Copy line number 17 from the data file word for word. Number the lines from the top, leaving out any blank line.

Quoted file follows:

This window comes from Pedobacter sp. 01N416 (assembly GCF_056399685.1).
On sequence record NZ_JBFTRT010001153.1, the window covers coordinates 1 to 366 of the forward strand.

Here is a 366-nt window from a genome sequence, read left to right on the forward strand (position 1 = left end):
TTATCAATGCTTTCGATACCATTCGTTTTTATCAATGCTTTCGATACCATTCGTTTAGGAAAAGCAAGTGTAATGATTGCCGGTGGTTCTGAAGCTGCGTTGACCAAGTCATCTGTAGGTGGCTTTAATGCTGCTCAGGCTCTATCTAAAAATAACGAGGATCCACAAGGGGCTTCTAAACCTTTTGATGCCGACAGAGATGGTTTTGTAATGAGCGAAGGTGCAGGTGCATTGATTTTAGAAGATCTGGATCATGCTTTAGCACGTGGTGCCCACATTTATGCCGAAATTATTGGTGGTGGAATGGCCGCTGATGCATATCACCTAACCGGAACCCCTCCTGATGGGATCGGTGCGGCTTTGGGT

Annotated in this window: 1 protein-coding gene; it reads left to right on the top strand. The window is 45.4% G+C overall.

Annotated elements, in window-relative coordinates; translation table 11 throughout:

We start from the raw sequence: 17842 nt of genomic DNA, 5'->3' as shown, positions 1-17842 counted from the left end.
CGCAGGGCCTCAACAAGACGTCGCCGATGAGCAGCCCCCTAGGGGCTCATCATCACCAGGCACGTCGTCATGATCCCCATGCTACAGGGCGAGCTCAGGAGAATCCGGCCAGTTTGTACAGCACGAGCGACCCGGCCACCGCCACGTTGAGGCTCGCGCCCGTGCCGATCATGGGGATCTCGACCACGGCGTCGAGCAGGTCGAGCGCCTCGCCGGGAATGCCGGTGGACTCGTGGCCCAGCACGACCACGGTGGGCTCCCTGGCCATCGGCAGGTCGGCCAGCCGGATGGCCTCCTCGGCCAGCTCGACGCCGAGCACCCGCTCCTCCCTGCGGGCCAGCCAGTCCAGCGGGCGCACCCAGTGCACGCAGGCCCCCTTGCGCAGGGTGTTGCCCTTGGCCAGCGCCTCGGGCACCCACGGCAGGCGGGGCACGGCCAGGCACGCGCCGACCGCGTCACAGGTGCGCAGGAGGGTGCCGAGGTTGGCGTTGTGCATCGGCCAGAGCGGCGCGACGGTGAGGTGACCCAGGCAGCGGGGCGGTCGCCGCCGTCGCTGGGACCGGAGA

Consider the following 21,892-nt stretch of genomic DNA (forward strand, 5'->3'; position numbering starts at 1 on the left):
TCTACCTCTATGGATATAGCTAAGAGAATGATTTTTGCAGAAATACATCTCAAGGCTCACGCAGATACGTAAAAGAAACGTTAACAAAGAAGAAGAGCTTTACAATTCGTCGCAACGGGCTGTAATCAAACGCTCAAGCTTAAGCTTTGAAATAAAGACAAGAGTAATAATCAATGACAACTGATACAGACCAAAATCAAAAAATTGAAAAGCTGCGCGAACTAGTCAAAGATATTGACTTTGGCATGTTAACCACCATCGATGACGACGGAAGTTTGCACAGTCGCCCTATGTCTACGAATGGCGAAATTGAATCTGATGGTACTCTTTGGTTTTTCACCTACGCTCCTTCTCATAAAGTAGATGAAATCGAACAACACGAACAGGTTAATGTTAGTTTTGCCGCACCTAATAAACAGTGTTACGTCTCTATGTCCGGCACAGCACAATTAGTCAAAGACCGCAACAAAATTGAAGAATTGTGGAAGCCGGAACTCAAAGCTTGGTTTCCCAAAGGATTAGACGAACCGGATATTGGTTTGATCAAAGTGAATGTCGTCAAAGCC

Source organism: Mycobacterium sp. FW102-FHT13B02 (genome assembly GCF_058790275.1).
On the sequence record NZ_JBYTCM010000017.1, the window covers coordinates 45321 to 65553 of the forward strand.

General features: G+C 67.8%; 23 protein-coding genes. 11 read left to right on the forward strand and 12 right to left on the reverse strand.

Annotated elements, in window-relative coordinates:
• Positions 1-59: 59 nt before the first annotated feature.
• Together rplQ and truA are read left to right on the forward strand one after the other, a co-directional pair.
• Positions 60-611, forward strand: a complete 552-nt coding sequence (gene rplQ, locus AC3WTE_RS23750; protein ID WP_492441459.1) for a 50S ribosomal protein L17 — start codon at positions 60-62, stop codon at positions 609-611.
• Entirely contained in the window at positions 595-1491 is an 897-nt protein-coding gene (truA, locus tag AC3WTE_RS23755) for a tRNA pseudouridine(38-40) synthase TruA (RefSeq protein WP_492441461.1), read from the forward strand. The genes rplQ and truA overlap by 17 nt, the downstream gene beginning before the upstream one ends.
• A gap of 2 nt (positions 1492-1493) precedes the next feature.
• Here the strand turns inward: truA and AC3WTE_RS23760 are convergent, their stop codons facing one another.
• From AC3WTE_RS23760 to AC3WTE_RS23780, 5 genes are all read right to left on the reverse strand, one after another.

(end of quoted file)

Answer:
• Positions 60-611, forward strand: a complete 552-nt coding sequence (gene rplQ, locus AC3WTE_RS23750; protein ID WP_492441459.1) for a 50S ribosomal protein L17 — start codon at positions 60-62, stop codon at positions 609-611.